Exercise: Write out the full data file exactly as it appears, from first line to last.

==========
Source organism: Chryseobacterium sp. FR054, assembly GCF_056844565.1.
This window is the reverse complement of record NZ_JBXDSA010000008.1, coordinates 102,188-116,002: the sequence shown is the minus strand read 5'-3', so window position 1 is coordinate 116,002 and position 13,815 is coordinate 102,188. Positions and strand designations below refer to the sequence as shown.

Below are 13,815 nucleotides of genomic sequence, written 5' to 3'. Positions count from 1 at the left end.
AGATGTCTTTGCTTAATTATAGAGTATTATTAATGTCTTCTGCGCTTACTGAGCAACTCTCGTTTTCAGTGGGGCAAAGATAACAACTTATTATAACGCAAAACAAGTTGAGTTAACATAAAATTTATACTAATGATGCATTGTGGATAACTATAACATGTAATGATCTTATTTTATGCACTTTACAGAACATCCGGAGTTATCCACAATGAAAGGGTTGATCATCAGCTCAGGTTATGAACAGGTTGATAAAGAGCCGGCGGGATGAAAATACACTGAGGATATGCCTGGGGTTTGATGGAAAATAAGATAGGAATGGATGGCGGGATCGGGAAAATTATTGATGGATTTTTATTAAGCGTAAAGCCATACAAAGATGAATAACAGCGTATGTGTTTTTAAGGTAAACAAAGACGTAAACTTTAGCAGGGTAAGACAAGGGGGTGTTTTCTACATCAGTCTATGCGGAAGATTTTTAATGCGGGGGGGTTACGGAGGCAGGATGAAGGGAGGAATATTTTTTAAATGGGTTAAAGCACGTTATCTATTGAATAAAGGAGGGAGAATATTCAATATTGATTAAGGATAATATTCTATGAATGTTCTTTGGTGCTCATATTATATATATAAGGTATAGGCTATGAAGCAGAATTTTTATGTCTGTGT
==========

Source organism: Chryseobacterium sp. FR054, assembly GCF_056844565.1.
This window is the reverse complement of record NZ_JBXDSA010000008.1, coordinates 102,188-116,002: the sequence shown is the minus strand read 5'-3', so window position 1 is coordinate 116,002 and position 13,815 is coordinate 102,188. Positions and strand designations below refer to the sequence as shown.

Below are 13,815 nucleotides of genomic sequence, written 5' to 3'. Positions count from 1 at the left end.
AGATGTCTTTGCTTAATTATAGAGTATTATTAATGTCTTCTGCGCTTACTGAGCAACTCTCGTTTTCAGTGGGGCAAAGATAACAACTTATTATAACGCAAAACAAGTTGAGTTAACATAAAATTTATACTAATGATGCATTGTGGATAACTATAACATGTAATGATCTTATTTTATGCACTTTACAGAACATCCGGAGTTATCCACAATGAAAGGGTTGATCATCAGCTCAGGTTATGAACAGGTTGATAAAGAGCCGGCGGGATGAAAATACACTGAGGATATGCCTGGGGTTTGATGGAAAATAAGATAGGAATGGATGGCGGGATCGGGAAAATTATTGATGGATTTTTATTAAGCGTAAAGCCATACAAAGATGAATAACAGCGTATGTGTTTTTAAGGTAAACAAAGACGTAAACTTTAGCAGGGTAAGACAAGGGGGTGTTTTCTACATCAGTCTATGCGGAAGATTTTTAATGCGGGGGGGTTACGGAGGCAGGATGAAGGGAGGAATATTTTTTAAATGGGTTAAAGCACGTTATCTATTGAATAAAGGAGGGAGAATATTCAATATTGATTAAGGATAATATTCTATGAATGTTCTTTGGTGCTCATATTATATATATAAGGTATAGGCTATGAAGCAGAATTTTTATGTCTGTGT